The rivalry between mainstream medicine and homeopathy, focusing on the quixotic endeavors of Royal Copeland, its standard-bearer in the US.
If modern homeopathy works as its advocates claim, it’s the medical magic bullet. Most of the controversial alternative therapy’s remedies are very inexpensive and so dilute that side-effects are negligible and overdose is impossible. But although the discipline has existed for more than two centuries, as Robins (The Girl Who Died Twice, 1995, etc.), states, “Very few of the remedies have gone through extensive clinical studies, and scientific proof is only a distant possibility.” There are arguably benefits of homeopathic practice, but some of its core tenets, especially “potentization,” are alarmingly dubious. A major portion here details the efforts of the American Medical Association (AMA) to hold the American Institute of Homeopathy (AIH) to clinical standards of efficacy, and covers the AMA’s efforts to discourage the practice of homeopathy, often putting homeopathic physicians in the category of “cultists.” The AMA was largely successful. By the turn of the 20th century, there were 20 homeopathic medical colleges in the US, but by 1930s they had all closed down or converted to conventional medicine. In many ways, homeopathy's cause is a mythical one and Copeland's story is a noble but futile one. Yet this is not the compelling, colorful narrative that could be expected in a work featuring a turn-of-the-century alternative physician who also served as a US senator from New York. This most often reads like a very long encyclopedia entry. In her bid to provide an even-handed deliberation, the author lays out the bare facts, often resembling a long encyclopedia entry, of Copeland's undertaking without editorial comment or even dramatic structure, yet her position is clear: Maybe homeopathy could prove its worth. Or maybe not.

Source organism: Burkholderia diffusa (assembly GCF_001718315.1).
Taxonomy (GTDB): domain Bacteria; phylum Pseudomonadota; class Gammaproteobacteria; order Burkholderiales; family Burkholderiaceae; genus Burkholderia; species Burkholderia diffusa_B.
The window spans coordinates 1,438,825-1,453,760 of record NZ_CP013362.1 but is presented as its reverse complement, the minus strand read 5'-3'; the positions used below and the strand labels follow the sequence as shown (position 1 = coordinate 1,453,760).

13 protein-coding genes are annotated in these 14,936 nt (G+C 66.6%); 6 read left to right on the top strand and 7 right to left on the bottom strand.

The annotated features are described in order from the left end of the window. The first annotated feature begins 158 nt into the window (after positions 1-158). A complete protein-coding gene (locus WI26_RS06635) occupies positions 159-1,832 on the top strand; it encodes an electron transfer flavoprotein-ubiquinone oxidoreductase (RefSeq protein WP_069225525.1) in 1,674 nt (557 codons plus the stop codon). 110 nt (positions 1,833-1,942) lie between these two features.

Interesting as medical history, not so much as medical literature.